Navigating the New IPCC Report… and a New World

Today is a big day in climate. The IPCC dropped its first framework (the most comprehensive and large) report in almost a decade. I’m here to help you navigate it. As we navigate the IPCC together, though, I think you will find that we are really looking for ways to navigate a new world.

Navigating the IPCC Report

For those who haven’t heard of the IPCC, it is the Intergovernmental Panel on Climate Change. It’s closely associated with the United Nations… hence the wordy acronym. You can read more here, but, basically, it was created by the World Meteorological Organization and United Nations Environment Program to make sure that member countries (all 195 of them!) have the scientific understanding to make climate policy.

Things to know:

  • The IPCC does not actually do science. It compiles it. In collaboration with scientists all over the world, the IPCC issues reports that synthesize thousands of research studies to present the general state of global scientific knowledge.
  • It’s a rigorous process. The Summary for Policymakers (a roughly 40 page summary aimed to be used by those in a position to make policy) is approved by government officials and scientists LINE BY LINE. Reports must be adopted by all member countries.
  • The report released today was from Working Group 1, which deals with the scientific basis for climate change. Reports from Working Groups 2 and 3, which deal with adapting to impacts of climate change and how to stop it are due out in 2022. These will be followed by a synthesis report (September 2022) that combines information from all 3 working groups, as well as special reports that have been released during this writing cycle.
  • You can access today’s report in different formats, depending on your needs. If it’s your first time delving in — check out the Headline Statements. These 2 pages give you all of the major takeaways presented to policymakers, without getting into specific numbers, graphs, and confidence levels. For something more, check out the Summary for Policymakers. Since it is written for policymakers, it presents the major takeaways and detailed graphs, without delving into too much detail or scientific language. Next, is the Technical Summary, a 150 page stepping stone between the summary for policymakers and the full report. A summary — but one aimed at those with more time and scientific understanding. Lastly, you have the full 1000+ page report.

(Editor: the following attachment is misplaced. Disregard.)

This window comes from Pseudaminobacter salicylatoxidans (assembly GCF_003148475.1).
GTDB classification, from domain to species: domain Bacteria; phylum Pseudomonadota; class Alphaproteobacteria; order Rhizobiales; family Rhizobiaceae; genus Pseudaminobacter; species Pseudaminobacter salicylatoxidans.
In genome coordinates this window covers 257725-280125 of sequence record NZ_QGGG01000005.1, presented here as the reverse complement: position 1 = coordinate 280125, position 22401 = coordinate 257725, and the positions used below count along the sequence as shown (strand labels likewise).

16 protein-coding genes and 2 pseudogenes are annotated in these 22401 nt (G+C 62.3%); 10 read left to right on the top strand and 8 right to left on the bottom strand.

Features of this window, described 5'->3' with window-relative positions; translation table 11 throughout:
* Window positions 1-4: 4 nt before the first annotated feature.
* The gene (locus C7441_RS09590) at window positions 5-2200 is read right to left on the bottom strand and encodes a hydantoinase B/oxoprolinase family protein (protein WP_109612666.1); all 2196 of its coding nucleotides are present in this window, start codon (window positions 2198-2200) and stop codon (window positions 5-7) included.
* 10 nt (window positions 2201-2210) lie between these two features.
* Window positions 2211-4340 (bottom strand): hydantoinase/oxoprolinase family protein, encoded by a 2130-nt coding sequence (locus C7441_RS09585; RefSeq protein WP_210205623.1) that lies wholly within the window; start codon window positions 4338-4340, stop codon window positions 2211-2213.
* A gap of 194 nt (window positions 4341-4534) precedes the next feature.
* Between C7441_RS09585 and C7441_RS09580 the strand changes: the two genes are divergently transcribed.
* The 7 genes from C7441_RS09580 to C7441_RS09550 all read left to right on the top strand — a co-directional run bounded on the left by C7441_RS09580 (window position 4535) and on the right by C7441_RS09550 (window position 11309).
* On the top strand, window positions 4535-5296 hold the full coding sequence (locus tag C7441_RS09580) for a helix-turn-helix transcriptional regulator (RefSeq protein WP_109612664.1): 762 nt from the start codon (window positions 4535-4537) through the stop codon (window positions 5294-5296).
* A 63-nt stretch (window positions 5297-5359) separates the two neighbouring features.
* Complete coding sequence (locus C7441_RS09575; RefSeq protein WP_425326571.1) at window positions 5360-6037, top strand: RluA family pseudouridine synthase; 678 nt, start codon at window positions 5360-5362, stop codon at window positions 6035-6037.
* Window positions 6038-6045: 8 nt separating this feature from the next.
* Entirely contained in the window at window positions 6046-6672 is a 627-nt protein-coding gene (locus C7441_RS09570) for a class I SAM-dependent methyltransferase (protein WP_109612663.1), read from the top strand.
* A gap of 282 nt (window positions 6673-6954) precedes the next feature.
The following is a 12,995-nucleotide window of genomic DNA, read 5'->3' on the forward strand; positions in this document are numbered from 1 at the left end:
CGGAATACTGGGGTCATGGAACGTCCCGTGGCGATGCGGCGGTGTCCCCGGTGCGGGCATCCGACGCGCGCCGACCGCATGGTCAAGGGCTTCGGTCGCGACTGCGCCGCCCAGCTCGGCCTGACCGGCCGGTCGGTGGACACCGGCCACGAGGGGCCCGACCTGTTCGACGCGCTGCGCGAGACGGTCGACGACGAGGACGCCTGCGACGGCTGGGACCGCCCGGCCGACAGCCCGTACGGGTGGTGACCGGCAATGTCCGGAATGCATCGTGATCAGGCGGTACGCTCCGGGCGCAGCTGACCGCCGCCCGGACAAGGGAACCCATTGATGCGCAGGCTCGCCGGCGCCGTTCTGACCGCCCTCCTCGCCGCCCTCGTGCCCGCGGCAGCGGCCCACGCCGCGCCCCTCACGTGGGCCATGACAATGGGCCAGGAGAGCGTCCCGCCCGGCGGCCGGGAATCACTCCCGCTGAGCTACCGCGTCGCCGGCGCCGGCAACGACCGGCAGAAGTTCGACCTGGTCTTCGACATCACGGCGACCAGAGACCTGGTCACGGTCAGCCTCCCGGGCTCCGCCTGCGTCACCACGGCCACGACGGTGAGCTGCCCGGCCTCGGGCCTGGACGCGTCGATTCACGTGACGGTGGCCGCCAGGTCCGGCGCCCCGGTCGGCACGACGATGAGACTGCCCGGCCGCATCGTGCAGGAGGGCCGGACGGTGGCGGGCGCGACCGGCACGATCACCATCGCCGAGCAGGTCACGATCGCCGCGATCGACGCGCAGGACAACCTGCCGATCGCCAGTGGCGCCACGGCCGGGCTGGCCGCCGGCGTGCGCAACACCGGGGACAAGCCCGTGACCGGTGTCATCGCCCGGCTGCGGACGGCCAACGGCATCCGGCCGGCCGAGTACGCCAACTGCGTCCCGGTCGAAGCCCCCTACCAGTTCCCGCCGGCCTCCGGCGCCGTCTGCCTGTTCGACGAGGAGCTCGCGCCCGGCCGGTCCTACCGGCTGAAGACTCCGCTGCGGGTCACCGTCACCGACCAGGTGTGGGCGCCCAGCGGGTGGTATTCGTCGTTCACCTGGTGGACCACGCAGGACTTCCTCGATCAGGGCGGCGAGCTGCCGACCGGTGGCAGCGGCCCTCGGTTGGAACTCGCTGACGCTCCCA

• When you’re reading, understand that the phrases in italics have a scientific meaning. They refer to levels of confidence (how sure scientists are in this finding), and likelihood (how likely scientists understand an outcome to be). So, if you read that something is likely, understand that this is not being used lightly. It specifically refers to a 66-100% probability. The full description of different qualifiers is found on page 4 of the Summary for Policymakers.
  • You can also look at the science on a map! A new map lets you examine various projections for the future climate and records of the past.
If you’re not looking to delve into the full report, this very brief (official scientific qualifier) video is a must see. You also have the rare experience of being able to read about this new report anywhere, as almost every outlet is covering it. No matter where you’re getting your information, though, the new report is clear — the world has changed.

Navigating the New World

No matter where you’ve been this summer, you’ve likely already witnessed first-hand the disasters discussed in the new report. This is our world now, and it’s getting worse. However, we also live in a world full of reasons to hope and things to save. This report makes clear that while the clock is winding down — we still have time to reach our goal of limiting warming to 1.5º! And even if we miss it, we still need to act now, because the dangers don’t stop at 1.5º or even 2º C. Ending up with 2.1º of warming will be immeasurably better than with 3º. We need to learn to navigate this new world where today does not look like yesterday, where everything is on the line, and where opportunities are found in the unlikeliest of places.

We each have the opportunity today to send this blog to one person, to call one legislator, to designate one day to take to the streets (for specific action ideas — check out weekly newsletter, Inside the Movement). We each have the opportunity today to believe in ourselves and a movement that is bigger than any one of us. We each have the opportunity today to be the architects of our own future.

Never in our history has humanity had such a universal experience, a time so ripe for coming together. That is how we navigate this new world. Both to withstand the sea changes we’re seeing and to stop them in their tracks, we need to come together in a community of action. Today, I’m saying that I will be here for you, and so I am asking, will you be here for me?

Take the opportunity to ask this question of everyone you know. Keep asking until we can glance around and see millions of people standing beside us. Keep asking until our voices are so loud and so constant as to be undeniable. Keep asking until we have the movement to meet this moment. Because that’s all the time we have left — a moment.

1 thought on “Navigating the New IPCC Report… and a New World”

  1. Pingback: Finding Home – Lucy Hochschartner

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